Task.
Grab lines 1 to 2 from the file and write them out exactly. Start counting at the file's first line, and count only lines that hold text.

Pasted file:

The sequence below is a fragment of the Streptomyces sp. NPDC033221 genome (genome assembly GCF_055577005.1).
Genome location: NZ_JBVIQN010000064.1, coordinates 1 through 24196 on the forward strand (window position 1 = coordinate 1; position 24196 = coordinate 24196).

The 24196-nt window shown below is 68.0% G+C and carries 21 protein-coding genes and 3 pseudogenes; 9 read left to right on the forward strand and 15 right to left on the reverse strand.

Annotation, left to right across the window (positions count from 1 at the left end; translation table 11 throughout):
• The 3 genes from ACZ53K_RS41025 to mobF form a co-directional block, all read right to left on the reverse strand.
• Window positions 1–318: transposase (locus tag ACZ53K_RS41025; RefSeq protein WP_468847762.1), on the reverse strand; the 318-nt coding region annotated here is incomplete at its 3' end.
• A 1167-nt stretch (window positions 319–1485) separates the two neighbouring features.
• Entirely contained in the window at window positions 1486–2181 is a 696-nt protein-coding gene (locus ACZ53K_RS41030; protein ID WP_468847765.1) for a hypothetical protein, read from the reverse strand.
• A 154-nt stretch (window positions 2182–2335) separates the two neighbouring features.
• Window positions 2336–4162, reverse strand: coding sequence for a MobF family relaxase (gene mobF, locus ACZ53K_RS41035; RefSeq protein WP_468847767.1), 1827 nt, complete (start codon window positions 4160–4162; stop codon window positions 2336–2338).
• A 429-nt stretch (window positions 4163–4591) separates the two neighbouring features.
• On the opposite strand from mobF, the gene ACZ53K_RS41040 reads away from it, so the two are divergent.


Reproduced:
The sequence below is a fragment of the Streptomyces sp. NPDC033221 genome (genome assembly GCF_055577005.1).
Genome location: NZ_JBVIQN010000064.1, coordinates 1 through 24196 on the forward strand (window position 1 = coordinate 1; position 24196 = coordinate 24196).